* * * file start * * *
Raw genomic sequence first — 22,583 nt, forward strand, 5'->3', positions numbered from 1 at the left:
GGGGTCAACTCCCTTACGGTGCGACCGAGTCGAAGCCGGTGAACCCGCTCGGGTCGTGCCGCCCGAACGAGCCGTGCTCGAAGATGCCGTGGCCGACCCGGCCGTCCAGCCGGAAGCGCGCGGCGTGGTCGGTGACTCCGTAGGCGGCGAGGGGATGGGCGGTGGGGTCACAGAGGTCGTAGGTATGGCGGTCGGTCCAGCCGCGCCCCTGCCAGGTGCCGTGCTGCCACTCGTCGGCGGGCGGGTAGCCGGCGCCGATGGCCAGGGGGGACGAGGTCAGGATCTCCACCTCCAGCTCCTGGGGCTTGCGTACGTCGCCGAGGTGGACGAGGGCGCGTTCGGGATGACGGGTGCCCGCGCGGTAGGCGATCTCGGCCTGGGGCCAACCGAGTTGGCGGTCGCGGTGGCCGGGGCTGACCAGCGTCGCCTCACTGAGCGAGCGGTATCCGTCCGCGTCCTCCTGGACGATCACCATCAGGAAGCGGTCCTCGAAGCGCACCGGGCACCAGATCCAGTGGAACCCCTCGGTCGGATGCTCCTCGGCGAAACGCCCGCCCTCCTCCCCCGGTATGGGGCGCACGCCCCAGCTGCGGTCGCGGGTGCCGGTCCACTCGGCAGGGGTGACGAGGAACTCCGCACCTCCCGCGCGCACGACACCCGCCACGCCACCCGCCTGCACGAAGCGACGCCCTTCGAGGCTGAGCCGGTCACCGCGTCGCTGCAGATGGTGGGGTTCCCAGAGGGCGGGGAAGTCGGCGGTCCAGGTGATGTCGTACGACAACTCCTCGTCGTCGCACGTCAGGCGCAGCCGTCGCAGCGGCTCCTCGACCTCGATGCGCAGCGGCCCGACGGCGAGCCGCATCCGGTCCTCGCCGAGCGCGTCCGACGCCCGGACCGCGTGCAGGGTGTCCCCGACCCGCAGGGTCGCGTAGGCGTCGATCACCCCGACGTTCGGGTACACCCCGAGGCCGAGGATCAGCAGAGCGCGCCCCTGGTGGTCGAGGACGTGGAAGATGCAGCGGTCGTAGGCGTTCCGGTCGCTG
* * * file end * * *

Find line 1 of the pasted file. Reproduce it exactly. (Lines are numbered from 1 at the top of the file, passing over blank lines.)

Raw genomic sequence first — 22,583 nt, forward strand, 5'->3', positions numbered from 1 at the left: